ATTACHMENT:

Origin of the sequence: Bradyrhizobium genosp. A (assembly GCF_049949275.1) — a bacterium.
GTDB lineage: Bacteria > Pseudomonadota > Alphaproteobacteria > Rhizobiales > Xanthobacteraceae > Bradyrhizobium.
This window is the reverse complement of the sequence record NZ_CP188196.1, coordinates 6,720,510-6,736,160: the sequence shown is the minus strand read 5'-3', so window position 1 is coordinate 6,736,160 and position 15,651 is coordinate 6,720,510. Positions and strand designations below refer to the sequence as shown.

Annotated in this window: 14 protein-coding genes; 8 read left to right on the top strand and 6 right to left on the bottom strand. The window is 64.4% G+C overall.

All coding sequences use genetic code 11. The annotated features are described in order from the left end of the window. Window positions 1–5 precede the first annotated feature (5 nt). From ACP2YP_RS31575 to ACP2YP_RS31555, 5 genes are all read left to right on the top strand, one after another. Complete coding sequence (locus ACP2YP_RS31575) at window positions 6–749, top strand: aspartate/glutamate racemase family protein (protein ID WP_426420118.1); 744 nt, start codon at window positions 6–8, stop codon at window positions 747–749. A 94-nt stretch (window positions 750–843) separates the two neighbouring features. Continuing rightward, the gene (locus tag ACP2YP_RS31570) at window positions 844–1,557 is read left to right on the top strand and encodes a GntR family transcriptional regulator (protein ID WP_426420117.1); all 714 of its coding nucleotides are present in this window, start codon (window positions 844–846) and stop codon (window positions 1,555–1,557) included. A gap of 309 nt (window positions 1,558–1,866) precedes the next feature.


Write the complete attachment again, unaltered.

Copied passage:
Origin of the sequence: Bradyrhizobium genosp. A (assembly GCF_049949275.1) — a bacterium.
GTDB lineage: Bacteria > Pseudomonadota > Alphaproteobacteria > Rhizobiales > Xanthobacteraceae > Bradyrhizobium.
This window is the reverse complement of the sequence record NZ_CP188196.1, coordinates 6,720,510-6,736,160: the sequence shown is the minus strand read 5'-3', so window position 1 is coordinate 6,736,160 and position 15,651 is coordinate 6,720,510. Positions and strand designations below refer to the sequence as shown.

Annotated in this window: 14 protein-coding genes; 8 read left to right on the top strand and 6 right to left on the bottom strand. The window is 64.4% G+C overall.

All coding sequences use genetic code 11. The annotated features are described in order from the left end of the window. Window positions 1–5 precede the first annotated feature (5 nt). From ACP2YP_RS31575 to ACP2YP_RS31555, 5 genes are all read left to right on the top strand, one after another. Complete coding sequence (locus ACP2YP_RS31575) at window positions 6–749, top strand: aspartate/glutamate racemase family protein (protein ID WP_426420118.1); 744 nt, start codon at window positions 6–8, stop codon at window positions 747–749. A 94-nt stretch (window positions 750–843) separates the two neighbouring features. Continuing rightward, the gene (locus tag ACP2YP_RS31570) at window positions 844–1,557 is read left to right on the top strand and encodes a GntR family transcriptional regulator (protein ID WP_426420117.1); all 714 of its coding nucleotides are present in this window, start codon (window positions 844–846) and stop codon (window positions 1,555–1,557) included. A gap of 309 nt (window positions 1,558–1,866) precedes the next feature.